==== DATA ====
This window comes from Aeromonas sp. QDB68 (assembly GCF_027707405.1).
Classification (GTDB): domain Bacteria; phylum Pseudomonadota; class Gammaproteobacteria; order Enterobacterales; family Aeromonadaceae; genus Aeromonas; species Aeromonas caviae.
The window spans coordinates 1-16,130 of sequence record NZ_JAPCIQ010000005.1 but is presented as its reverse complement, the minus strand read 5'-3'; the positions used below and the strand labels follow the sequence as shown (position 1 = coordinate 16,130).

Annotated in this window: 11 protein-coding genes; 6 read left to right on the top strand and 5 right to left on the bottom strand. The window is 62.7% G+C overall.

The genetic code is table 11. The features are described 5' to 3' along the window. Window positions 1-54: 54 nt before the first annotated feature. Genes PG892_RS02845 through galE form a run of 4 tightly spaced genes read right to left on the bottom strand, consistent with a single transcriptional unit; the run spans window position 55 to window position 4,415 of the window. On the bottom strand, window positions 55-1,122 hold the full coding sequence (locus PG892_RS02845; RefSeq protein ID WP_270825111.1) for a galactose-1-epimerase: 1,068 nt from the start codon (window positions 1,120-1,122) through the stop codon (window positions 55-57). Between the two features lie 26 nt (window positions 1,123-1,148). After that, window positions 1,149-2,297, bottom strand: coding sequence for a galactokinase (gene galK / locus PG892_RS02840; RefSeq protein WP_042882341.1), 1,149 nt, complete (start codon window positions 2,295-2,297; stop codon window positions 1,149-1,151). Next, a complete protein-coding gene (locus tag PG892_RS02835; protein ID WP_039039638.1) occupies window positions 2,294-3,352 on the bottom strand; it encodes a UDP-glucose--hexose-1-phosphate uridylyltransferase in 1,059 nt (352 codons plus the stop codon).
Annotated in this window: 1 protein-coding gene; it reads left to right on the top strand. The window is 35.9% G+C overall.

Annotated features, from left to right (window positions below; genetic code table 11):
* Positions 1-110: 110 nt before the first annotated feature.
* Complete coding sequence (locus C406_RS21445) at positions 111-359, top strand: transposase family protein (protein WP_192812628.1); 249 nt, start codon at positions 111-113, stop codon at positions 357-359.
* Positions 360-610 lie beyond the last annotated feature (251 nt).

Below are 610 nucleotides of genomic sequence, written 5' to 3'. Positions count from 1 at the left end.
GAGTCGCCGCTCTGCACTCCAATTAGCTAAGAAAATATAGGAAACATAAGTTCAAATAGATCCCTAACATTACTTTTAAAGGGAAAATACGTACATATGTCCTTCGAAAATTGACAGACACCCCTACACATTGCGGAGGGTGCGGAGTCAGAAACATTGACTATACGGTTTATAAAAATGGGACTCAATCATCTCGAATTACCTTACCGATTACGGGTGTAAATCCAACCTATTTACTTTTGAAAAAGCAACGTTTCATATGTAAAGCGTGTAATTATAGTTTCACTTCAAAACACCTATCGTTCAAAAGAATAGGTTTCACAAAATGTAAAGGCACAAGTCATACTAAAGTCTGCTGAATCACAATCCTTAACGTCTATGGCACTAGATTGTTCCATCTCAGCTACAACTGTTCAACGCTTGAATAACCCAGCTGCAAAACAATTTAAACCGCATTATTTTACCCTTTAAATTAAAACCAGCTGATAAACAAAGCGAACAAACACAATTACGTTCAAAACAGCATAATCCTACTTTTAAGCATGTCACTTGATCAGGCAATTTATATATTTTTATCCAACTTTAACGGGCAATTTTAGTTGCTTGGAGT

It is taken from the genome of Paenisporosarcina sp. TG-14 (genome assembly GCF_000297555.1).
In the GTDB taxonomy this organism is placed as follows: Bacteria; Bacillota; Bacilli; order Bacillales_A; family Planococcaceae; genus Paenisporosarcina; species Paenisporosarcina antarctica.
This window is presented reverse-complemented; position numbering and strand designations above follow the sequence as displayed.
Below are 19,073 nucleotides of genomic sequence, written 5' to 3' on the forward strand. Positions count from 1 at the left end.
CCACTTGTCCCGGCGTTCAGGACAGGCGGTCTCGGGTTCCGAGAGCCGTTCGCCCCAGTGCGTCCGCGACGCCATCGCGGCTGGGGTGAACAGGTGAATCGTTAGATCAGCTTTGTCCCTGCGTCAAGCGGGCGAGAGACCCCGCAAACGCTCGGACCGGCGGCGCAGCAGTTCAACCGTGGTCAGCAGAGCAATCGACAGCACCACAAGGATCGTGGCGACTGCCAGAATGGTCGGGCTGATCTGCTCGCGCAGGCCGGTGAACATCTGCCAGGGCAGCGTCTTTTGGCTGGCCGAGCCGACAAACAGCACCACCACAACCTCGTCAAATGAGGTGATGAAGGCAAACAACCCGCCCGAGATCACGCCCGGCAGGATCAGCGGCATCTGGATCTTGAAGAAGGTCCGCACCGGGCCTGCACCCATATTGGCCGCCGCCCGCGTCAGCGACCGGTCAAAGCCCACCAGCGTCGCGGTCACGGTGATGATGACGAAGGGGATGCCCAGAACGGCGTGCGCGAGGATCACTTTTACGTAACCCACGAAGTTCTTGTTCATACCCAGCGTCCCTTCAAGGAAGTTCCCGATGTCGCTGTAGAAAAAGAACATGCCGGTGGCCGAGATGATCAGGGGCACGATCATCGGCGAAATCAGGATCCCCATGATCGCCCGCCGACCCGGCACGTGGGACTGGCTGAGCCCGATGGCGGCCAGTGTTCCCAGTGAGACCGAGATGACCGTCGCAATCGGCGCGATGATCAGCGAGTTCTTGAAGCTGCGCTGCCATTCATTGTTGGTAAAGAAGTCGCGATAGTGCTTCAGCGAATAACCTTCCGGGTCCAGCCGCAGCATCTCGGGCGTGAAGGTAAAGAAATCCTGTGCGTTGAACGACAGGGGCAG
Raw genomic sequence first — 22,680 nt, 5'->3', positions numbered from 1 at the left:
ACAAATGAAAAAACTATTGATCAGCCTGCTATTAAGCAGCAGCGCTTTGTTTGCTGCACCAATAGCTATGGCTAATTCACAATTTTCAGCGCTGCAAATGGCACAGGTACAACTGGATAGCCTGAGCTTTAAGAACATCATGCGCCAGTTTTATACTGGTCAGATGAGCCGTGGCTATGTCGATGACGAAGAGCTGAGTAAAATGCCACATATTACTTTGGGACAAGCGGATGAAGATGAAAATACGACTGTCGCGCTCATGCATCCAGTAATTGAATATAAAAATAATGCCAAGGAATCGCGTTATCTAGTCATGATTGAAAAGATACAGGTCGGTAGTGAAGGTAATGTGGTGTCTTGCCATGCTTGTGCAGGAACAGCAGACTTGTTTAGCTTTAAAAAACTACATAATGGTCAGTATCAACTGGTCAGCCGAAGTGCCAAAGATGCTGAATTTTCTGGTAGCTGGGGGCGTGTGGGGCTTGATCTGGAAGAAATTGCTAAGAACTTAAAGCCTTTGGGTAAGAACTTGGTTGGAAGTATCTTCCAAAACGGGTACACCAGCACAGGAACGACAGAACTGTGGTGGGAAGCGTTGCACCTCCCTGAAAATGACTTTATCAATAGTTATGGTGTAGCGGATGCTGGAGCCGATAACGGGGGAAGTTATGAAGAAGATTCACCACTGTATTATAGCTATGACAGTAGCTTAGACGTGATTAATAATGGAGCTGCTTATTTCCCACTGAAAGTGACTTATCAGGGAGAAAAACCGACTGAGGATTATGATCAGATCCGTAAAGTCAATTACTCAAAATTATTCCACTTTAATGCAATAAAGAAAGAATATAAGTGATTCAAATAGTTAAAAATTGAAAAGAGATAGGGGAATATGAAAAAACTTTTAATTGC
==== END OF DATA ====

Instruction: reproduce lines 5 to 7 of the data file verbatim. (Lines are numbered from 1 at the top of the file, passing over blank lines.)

The genetic code is table 11. The features are described 5' to 3' along the window. Window positions 1-54: 54 nt before the first annotated feature. Genes PG892_RS02845 through galE form a run of 4 tightly spaced genes read right to left on the bottom strand, consistent with a single transcriptional unit; the run spans window position 55 to window position 4,415 of the window. On the bottom strand, window positions 55-1,122 hold the full coding sequence (locus PG892_RS02845; RefSeq protein ID WP_270825111.1) for a galactose-1-epimerase: 1,068 nt from the start codon (window positions 1,120-1,122) through the stop codon (window positions 55-57). Between the two features lie 26 nt (window positions 1,123-1,148). After that, window positions 1,149-2,297, bottom strand: coding sequence for a galactokinase (gene galK / locus PG892_RS02840; RefSeq protein WP_042882341.1), 1,149 nt, complete (start codon window positions 2,295-2,297; stop codon window positions 1,149-1,151). Next, a complete protein-coding gene (locus tag PG892_RS02835; protein ID WP_039039638.1) occupies window positions 2,294-3,352 on the bottom strand; it encodes a UDP-glucose--hexose-1-phosphate uridylyltransferase in 1,059 nt (352 codons plus the stop codon).
Annotated in this window: 1 protein-coding gene; it reads left to right on the top strand. The window is 35.9% G+C overall.

Annotated features, from left to right (window positions below; genetic code table 11):